I finished the outline work on the new whole cloth quilt. Several people have been guessing what it is. Let me start by talking about Charles Rennie Mackintosh.
(information from Wikipedia, since it has been 30 years since art history class 🙂 )
Mackintosh was a Scottish architect, designer, water colorist and artist. He was a designer in the post impressionist movement and also the main representative of Art Nouveau in the United Kingdom.
Mackintosh lived most of his life in the city of Glasgow. During the Industrial Revolution the city had one of the greatest production centres of heavy engineering and shipbuilding in the world. As the city grew and prospered, a faster response to the high demand for consumer goods and arts was necessary. Industrialized, mass-produced items started to gain popularity. Along with the Industrial Revolution, Asian style and emerging modernist ideas also influenced Mackintosh’s designs. When the Japanese isolationist regime softened, they opened themselves to globalization resulting in notable Japanese influence around the world. Glasgow’s link with the eastern country became particularly close with shipyards building at the River Clyde being exposed to Japanese navy and training engineers. Japanese design became more accessible and gained great popularity. In fact, it became so popular and so incessantly appropriated and reproduced by Western artists, that the Western World’s fascination and preoccupation with Japanese art gave rise to the new term, Japonism or Japonisme.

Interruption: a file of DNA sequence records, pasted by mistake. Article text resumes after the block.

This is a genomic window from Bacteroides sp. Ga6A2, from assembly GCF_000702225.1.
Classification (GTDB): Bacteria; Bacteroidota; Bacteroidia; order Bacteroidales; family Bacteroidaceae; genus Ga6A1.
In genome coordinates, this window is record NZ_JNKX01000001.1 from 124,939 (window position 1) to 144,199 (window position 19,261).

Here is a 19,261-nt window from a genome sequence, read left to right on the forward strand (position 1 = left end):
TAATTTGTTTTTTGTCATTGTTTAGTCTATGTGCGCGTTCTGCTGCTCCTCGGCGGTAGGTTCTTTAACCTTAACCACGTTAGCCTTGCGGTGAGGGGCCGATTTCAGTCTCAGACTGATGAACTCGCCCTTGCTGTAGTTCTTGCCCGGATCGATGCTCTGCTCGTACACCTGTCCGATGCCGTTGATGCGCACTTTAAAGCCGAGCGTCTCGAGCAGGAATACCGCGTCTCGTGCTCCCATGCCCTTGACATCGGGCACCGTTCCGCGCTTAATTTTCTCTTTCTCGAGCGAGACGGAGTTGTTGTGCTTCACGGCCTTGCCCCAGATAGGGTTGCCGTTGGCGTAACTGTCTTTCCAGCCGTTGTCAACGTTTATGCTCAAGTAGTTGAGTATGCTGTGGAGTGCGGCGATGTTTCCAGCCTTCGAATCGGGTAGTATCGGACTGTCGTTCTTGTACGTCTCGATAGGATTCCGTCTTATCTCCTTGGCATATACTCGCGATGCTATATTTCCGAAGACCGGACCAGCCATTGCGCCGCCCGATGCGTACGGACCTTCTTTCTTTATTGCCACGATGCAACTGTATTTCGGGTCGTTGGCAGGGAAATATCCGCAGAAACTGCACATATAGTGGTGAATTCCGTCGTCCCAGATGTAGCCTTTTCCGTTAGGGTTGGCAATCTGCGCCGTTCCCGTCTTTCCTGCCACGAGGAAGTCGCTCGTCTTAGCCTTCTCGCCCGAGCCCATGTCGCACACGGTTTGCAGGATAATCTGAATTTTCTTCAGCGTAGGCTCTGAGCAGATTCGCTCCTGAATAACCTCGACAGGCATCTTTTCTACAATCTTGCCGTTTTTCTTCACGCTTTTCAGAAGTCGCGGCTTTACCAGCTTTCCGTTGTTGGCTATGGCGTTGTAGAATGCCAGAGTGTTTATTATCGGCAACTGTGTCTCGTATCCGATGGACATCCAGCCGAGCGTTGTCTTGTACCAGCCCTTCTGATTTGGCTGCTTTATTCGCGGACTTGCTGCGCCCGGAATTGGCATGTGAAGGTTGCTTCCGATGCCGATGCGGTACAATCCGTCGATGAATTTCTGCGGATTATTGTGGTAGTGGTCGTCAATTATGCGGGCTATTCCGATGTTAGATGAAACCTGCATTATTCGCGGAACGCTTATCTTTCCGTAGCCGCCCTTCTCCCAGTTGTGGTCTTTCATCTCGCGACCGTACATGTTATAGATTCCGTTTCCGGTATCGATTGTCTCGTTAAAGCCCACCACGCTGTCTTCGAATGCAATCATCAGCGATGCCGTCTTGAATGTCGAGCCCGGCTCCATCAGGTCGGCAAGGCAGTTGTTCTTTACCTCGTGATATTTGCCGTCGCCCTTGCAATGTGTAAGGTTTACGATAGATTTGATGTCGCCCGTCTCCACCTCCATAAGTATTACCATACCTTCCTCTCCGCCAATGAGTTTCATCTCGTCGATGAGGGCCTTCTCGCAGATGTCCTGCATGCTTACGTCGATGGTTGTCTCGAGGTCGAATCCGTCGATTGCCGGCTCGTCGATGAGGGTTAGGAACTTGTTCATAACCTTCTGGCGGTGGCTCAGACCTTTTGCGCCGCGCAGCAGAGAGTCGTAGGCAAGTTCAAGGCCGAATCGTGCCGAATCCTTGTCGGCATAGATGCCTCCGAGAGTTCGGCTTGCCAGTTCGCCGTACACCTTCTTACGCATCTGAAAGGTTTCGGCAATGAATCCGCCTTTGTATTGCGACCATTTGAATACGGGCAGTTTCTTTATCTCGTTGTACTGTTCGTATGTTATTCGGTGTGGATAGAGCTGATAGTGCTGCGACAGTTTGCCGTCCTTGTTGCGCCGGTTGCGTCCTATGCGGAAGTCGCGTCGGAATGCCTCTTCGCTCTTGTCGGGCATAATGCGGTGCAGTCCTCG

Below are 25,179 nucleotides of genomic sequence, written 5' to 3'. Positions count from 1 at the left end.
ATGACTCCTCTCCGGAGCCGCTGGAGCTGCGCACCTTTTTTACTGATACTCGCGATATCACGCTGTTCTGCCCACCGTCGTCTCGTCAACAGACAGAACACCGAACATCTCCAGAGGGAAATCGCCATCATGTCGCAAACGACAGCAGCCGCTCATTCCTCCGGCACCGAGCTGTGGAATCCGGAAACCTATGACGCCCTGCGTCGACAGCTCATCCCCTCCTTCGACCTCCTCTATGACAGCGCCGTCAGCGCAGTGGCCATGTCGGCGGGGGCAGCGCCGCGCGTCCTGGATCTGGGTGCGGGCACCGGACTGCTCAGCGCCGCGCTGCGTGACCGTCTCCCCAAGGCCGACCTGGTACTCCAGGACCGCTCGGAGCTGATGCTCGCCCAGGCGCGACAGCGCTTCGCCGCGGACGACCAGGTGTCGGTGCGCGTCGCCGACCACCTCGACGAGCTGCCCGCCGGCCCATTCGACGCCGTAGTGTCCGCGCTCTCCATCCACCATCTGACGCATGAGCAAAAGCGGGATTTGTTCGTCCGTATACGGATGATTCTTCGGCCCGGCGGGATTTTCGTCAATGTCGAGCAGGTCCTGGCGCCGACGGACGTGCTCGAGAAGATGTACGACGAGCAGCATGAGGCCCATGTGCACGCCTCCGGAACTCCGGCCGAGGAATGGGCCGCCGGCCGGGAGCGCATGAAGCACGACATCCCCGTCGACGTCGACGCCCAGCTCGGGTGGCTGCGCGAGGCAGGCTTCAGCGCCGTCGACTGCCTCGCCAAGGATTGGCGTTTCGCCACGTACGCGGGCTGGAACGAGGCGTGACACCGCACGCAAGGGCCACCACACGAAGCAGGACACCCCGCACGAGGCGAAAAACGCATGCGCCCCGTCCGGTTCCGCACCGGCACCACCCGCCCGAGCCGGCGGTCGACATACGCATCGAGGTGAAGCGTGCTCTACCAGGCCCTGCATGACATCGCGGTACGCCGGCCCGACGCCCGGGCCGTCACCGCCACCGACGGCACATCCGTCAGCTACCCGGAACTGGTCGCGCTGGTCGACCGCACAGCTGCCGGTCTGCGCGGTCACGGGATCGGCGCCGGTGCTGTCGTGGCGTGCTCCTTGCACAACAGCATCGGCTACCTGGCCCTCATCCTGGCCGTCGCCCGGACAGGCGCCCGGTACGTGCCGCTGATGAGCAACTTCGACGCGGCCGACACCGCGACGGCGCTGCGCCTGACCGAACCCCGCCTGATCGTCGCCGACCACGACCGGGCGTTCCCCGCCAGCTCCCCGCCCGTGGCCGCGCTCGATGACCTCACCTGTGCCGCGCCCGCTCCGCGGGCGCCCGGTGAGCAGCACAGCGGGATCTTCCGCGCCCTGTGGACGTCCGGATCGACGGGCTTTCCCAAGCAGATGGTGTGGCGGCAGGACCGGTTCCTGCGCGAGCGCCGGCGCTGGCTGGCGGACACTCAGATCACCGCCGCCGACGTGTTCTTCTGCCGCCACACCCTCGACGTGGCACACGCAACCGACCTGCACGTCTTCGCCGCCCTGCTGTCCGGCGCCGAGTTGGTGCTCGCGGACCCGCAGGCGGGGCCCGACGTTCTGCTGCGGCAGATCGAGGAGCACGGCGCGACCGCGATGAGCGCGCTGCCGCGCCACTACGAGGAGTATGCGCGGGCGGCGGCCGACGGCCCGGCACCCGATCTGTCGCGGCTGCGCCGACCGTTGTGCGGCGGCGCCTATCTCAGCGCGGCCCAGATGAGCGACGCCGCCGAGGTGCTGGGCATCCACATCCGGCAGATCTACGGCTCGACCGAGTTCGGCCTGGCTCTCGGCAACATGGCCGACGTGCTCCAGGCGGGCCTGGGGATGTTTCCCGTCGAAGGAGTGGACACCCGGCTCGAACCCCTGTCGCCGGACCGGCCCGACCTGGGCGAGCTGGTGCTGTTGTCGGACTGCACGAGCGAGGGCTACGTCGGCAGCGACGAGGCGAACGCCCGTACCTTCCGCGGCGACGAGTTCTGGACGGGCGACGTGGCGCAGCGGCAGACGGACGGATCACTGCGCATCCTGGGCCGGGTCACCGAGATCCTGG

This style was admired by Mackintosh because of: its restraint and economy of means rather than ostentatious accumulation; its simple forms and natural materials rather than elaboration and artifice; the use of texture and light and shadow rather than pattern and ornament. In the old western style, furniture was seen as ornament that displayed the wealth of its owner and the value of the piece was established according to the length of time spent creating it. In the Japanese arts furniture and design focused on the quality of the space, which was meant to evoke a calming and organic feeling to the interior.
At the same time a new philosophy concerned with creating functional and practical design was emerging throughout Europe: the so-called “modernist ideas”. The main concept of the Modernist movement was to develop innovative ideas and new technology: design concerned with the present and the future, rather than with history and tradition. Heavy ornamentation and inherited styles were discarded. Even though Mackintosh became known as the ‘pioneer’ of the movement, his designs were far removed from the bleak utilitarianism of Modernism. His concern was to build around the needs of people: people seen, not as masses, but as individuals who needed not a machine for living in but a work of art. Mackintosh took his inspiration from his Scottish upbringing and blended them with the flourish of Art Nouveau and the simplicity of Japanese forms. While working in architecture, Mackintosh developed his own style: a contrast between strong right angles and floral-inspired decorative motifs with subtle curves, e.g. the Mackintosh Rose motif.
The design is also often referred to as the Glasgow Rose.
I did not want to simply reproduce one of his designs but use his work as an inspiration.
Here are a few more pictures of the hand quilting in progress (click pictures to enlarge)
The next step is to add the color….more on that soon